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How a Global Shortage of Pine Nuts Is Literally Leaving a Bad Taste in Consumers' Mouths

It started with pesto. It ended with “pine nut syndrome.”

The taste can be described as sort of metallic. Bitter. Medicinal. It forms in the back of the mouth a day or so after consuming pine nuts, and gets stronger when eating something. In fact, it completely overpowers whatever you’re eating. It is, in a word, gross.

The good news? “Pine Nut Mouth” seems to only affect a small percentage of people and there’s no evidence of lasting medical problems. The bad news? Effects can last up to four weeks, and so far, science and industry have no real explanation.

Over the past year or so, sufferers of this taste disturbance have flocked to Internet boards for answers and, as I discovered, the comfort of knowing you’re not alone. When I first noticed the odd taste, I did what any normal person might do. I drank a ton of water, ate some pretzels, had some gum, brushed my teeth, flossed, mouth washed, and then proceeded to repeat this process numerous time. When the taste only got worse, I knew something was wrong.

That’s when I took to the Internet. It didn’t take long to realize I was far from alone.

“I made a pine nut and pesto pasta with fresh Mozzerella [sic] and enjoyed it thouroughly [sic] until it hit! The nasty taste in the back of my throat like I had an aspirin sitting on my tongue! I love to eat so only being able to drink water without suffering is very annoying. Today is my 3rd day with 'pine mouth' and the headache has started,” writes one commentator on the popular food website “I'm experiencing this right now... it sucks. Obviously there are a bunch of other people going through the same thing based on these comments. I'm blown away that Trader Joe's (KR) (where I got mine from) or Whole Foods (WFMI) would still sell these, since this strange phenomenon apparently started last winter,” writes another.

And more succinctly: “I got the 'pine mouth'!!! This is horrible!”

Reports of the “pine mouth” are relatively new, popping up on Internet boards over the past year. But one of the first mentions of the taste disturbance appeared in an article in The European Journal of Emergency Medicine in March 2001. The findings weren’t exactly reassuring.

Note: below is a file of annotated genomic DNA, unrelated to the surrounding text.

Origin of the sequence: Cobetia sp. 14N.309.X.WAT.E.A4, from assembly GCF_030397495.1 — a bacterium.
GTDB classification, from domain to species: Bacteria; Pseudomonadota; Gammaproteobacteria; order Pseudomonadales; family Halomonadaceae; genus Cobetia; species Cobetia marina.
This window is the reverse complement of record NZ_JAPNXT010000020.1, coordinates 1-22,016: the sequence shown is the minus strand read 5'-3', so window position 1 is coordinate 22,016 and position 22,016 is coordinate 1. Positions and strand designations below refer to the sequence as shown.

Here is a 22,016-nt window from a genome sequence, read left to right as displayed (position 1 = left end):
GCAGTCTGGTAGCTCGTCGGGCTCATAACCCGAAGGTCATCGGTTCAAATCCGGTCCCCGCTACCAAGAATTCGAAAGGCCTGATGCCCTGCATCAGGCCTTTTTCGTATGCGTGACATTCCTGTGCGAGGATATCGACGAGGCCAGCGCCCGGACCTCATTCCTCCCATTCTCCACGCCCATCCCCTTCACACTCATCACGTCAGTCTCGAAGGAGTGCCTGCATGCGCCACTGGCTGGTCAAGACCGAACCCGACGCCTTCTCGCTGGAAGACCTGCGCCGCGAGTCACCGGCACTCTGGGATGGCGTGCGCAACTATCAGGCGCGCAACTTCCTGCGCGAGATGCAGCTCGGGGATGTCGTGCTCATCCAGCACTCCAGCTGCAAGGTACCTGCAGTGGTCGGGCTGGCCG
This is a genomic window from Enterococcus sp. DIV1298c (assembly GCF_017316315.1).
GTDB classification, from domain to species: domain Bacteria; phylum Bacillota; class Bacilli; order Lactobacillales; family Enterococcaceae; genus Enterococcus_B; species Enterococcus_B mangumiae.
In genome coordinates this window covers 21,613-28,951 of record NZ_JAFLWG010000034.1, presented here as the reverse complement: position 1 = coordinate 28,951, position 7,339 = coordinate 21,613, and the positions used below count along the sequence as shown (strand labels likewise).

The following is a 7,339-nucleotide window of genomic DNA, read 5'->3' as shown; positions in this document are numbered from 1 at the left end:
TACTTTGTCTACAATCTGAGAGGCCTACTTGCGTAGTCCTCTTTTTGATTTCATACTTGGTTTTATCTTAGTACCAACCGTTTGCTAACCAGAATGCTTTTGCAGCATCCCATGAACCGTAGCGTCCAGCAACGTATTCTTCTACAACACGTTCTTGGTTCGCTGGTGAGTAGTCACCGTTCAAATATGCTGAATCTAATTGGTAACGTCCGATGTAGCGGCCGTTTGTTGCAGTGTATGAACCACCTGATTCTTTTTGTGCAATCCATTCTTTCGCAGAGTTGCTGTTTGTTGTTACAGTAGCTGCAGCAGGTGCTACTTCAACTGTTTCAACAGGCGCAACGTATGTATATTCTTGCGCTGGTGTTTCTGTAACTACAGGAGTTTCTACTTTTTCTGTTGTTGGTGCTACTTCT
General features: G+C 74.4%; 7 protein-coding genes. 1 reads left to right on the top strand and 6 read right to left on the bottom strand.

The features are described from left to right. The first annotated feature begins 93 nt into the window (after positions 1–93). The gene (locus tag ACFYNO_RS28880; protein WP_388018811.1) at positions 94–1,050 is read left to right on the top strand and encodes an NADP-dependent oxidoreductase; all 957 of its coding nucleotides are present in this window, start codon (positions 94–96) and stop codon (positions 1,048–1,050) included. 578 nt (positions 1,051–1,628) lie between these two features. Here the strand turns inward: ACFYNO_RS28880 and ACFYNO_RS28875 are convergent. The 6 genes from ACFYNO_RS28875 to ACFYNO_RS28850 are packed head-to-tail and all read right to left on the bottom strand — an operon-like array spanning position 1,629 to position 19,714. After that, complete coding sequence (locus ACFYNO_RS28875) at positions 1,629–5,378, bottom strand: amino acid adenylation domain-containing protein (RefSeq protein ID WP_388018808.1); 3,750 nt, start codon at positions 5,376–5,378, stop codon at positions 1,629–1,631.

“Examination of the pine nuts [that caused taste disturbance] revealed they were oxidized and not fit for consumption. No fungal contamination was found. No explanation was found for the taste disturbances.”

So why the sudden surge in “pine mouth?" For starters, a lot more people are eating the nuts.

David Rosenthal, from Red River Foods, told the food blog, “seven years ago, nobody knew what a pine nut was…Today, you can go to TGI Fridays and see pine nut pesto sauce." In January, Trendspooning, the New York Times’ food blog, pointed out that pine nuts were popping up in gourmet bakeries all over town.

So chances are, if you consider yourself a gourmand, you’ve sought out these tasty nuts to make some pesto or throw into a salad. And if you have, you’ve probably been somewhat shocked at how expensive pine nuts have become.

As fate would have it, the sudden boom in pine nut demand has coincided with a global pine nut shortage. The Chicago Tribune reported on the issue back in September. Poor crops and climate change are to blame.

“The price of pine nuts doubled between 2003 and 2005,” Penny Frazier, owner of, a pine nut purveyor, tells Minyanville. “And then they doubled again over the last 18 months. That creates a tremendous pressure on the harvesters.”

And that’s where things can get dangerous.

“The rising demand for the product has forced the pickers into the forest prior to the pinecone maturing. When you have an immature seed, there can be rancidity issues. And if the foods from immature products mix with mature product, it would be really difficult to track it back to any particular harvester,” Frazier says.